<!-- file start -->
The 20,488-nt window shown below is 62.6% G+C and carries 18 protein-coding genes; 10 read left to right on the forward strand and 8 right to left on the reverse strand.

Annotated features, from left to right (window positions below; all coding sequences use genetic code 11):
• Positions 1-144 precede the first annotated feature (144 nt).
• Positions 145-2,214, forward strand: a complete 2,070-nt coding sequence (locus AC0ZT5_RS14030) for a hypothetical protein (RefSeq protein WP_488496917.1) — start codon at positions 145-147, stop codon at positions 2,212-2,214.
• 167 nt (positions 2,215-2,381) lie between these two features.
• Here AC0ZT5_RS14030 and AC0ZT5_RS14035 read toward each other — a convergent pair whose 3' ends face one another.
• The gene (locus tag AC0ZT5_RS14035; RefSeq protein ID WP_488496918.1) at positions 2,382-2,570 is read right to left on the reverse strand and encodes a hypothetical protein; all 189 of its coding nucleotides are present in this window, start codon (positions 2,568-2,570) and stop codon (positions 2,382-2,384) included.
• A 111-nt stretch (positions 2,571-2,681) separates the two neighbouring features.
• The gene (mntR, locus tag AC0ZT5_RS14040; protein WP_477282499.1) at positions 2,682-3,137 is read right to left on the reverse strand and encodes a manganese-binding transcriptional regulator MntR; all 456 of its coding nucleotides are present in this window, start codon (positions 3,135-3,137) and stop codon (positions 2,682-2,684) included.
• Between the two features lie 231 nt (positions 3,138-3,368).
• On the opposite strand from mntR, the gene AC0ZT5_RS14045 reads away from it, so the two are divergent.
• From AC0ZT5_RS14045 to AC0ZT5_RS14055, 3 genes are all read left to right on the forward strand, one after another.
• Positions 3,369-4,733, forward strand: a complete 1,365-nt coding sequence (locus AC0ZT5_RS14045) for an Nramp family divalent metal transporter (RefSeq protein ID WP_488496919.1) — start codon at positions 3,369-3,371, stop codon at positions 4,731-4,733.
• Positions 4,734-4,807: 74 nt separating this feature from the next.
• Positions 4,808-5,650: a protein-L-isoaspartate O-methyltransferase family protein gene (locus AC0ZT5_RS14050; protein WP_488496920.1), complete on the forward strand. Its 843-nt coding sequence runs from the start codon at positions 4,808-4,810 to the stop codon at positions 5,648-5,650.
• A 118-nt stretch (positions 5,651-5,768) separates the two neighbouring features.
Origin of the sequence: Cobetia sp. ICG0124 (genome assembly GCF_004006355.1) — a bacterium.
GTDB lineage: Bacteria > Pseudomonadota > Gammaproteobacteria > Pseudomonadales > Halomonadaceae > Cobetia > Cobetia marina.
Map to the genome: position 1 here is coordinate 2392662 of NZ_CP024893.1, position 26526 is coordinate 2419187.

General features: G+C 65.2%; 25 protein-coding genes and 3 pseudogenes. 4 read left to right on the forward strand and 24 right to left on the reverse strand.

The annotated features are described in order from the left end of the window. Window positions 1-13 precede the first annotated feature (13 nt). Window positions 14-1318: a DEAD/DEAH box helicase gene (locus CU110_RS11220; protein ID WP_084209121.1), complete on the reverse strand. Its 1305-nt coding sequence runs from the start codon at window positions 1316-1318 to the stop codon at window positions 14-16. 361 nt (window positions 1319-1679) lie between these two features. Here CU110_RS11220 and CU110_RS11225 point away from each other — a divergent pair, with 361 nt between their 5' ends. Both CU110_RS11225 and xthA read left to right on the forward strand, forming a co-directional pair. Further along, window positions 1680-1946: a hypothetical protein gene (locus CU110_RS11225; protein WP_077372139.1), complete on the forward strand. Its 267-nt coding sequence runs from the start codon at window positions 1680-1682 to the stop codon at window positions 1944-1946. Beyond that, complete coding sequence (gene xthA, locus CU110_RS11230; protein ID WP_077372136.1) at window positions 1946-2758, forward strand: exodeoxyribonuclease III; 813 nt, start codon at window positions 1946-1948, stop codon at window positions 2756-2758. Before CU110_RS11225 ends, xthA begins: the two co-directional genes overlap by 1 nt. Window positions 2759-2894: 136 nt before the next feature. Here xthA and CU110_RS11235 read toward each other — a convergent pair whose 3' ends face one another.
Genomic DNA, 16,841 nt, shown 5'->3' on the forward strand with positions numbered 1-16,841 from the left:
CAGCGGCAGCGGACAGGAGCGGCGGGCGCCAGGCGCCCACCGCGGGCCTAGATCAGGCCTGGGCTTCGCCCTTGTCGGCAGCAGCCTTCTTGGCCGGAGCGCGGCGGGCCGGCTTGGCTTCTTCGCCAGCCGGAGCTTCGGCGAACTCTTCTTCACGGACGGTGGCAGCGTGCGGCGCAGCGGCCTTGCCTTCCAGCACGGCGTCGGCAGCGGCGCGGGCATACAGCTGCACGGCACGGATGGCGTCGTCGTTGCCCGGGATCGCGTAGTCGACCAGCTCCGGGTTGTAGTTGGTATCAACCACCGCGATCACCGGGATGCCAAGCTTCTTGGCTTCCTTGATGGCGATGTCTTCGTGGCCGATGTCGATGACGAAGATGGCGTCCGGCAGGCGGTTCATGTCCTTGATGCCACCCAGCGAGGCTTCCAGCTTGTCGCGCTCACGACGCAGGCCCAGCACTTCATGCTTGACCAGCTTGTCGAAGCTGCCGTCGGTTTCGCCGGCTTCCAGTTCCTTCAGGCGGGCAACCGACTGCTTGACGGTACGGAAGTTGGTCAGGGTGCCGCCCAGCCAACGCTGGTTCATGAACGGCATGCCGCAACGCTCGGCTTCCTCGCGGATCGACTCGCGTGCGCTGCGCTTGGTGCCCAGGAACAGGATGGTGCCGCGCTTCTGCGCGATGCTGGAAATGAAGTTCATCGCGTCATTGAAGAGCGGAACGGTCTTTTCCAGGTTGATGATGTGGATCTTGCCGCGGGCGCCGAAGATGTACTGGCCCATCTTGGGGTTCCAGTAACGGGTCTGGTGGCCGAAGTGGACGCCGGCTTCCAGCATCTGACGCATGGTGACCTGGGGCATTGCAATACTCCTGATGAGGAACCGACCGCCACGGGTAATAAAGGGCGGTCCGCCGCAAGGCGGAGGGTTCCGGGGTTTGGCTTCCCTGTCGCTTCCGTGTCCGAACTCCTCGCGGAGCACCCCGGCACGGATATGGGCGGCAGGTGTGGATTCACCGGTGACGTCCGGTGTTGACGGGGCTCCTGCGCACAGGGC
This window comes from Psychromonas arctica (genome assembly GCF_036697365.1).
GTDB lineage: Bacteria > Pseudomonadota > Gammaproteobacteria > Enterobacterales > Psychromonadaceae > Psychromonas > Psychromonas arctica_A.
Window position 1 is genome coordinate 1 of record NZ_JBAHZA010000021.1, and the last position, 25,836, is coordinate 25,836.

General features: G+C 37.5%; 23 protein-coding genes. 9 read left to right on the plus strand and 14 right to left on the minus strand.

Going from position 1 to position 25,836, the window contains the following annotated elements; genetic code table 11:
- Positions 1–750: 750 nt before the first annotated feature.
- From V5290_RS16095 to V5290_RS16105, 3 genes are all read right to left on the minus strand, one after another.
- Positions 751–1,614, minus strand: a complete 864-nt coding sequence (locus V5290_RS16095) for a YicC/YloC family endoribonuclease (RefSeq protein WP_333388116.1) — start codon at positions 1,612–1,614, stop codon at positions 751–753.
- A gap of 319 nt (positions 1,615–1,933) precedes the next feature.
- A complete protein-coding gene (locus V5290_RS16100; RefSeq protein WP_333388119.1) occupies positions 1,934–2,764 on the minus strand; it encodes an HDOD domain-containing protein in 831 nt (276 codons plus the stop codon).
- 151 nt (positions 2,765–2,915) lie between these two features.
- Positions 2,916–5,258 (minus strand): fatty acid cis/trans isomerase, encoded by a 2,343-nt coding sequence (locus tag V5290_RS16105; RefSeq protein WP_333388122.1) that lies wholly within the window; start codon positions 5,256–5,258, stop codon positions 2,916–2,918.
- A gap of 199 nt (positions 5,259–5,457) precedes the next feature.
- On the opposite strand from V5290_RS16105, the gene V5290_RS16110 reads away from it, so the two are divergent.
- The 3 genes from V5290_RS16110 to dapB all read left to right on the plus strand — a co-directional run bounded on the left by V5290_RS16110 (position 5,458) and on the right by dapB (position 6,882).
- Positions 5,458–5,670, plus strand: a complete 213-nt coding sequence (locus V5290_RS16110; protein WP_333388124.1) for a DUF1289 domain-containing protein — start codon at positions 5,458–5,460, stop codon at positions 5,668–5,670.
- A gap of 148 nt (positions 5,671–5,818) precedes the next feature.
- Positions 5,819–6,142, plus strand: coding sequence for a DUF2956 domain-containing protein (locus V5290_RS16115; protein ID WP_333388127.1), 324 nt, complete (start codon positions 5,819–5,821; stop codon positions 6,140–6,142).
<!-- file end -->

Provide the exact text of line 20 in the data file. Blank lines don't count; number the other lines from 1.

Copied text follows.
General features: G+C 65.2%; 25 protein-coding genes and 3 pseudogenes. 4 read left to right on the forward strand and 24 right to left on the reverse strand.